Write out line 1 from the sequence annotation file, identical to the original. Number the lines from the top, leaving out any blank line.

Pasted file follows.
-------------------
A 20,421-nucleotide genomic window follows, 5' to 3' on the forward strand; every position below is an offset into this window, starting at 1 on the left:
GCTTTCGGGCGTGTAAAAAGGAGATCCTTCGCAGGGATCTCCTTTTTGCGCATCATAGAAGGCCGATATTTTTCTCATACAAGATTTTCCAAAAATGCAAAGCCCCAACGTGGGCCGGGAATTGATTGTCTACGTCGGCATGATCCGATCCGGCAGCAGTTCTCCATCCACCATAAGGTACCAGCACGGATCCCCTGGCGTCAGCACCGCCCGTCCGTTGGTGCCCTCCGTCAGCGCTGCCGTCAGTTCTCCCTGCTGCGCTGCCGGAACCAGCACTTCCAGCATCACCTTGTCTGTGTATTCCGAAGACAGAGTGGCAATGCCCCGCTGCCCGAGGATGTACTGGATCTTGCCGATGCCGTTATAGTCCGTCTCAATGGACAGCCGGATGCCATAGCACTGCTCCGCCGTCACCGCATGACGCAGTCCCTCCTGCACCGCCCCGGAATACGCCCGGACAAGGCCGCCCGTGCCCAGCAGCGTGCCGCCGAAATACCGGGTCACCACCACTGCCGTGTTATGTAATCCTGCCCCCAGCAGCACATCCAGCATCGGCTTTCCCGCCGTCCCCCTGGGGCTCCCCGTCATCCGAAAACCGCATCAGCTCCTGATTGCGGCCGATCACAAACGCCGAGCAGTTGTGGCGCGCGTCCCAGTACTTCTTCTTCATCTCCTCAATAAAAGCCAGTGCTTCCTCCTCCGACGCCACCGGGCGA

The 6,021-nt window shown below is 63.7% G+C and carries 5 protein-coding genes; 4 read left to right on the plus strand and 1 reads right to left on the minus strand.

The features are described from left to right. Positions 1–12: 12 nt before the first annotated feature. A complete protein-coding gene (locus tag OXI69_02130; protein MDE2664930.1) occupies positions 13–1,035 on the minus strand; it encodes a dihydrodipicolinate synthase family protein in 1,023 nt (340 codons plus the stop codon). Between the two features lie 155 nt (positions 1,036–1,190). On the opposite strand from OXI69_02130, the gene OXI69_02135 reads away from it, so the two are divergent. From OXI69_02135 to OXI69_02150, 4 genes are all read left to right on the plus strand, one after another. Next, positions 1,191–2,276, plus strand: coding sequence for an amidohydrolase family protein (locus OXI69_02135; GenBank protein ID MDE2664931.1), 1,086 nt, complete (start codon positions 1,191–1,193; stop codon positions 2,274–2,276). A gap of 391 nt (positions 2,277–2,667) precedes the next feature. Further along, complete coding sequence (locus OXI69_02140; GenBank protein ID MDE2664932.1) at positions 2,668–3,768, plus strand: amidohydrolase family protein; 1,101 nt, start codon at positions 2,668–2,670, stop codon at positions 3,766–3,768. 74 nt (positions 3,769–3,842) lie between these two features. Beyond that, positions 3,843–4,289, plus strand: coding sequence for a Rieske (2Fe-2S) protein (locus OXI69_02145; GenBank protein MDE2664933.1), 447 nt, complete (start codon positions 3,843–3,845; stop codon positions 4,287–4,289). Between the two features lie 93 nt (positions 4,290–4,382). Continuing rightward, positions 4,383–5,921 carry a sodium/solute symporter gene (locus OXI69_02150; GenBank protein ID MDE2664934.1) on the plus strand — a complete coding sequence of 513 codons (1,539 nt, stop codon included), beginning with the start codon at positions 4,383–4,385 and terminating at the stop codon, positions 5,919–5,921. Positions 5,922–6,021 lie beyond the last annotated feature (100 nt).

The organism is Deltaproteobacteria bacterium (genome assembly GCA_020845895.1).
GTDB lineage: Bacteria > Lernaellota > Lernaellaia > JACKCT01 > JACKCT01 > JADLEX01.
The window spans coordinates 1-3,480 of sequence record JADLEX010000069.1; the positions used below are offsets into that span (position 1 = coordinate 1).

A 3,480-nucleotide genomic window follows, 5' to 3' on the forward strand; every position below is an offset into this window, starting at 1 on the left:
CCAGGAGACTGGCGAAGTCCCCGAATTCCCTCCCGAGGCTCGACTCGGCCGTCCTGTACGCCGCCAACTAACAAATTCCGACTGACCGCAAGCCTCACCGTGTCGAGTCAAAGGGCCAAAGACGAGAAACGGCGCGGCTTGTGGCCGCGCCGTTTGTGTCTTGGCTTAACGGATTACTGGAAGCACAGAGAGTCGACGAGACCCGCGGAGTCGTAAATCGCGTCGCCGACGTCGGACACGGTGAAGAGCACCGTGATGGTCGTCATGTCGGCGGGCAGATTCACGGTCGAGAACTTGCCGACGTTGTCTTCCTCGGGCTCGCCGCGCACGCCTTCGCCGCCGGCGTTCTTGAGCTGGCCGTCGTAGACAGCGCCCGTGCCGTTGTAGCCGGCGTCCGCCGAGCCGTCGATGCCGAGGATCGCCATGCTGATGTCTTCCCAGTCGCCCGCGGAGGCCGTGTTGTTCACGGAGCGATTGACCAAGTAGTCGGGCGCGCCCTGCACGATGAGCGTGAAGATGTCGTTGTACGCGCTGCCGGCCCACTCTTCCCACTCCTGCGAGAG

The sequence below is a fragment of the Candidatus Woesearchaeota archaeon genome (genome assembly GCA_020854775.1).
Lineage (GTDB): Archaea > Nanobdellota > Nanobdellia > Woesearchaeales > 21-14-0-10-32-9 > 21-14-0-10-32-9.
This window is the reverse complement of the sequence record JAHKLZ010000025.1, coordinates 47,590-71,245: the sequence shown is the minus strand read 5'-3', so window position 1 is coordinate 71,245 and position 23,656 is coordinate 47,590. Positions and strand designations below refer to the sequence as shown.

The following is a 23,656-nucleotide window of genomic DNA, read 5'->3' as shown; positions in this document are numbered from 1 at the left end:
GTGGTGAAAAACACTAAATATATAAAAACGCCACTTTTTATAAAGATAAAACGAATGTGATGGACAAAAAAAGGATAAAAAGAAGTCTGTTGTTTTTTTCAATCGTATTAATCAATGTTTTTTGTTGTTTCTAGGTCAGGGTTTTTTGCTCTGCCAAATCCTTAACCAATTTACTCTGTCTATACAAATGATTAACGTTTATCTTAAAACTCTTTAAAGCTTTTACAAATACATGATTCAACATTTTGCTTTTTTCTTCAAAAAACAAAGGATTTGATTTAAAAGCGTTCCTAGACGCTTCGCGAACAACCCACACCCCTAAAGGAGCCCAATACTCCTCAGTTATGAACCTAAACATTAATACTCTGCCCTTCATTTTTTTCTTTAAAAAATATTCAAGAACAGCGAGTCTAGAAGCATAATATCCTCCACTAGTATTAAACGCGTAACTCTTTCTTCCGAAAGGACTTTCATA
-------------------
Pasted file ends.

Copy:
A 20,421-nucleotide genomic window follows, 5' to 3' on the forward strand; every position below is an offset into this window, starting at 1 on the left: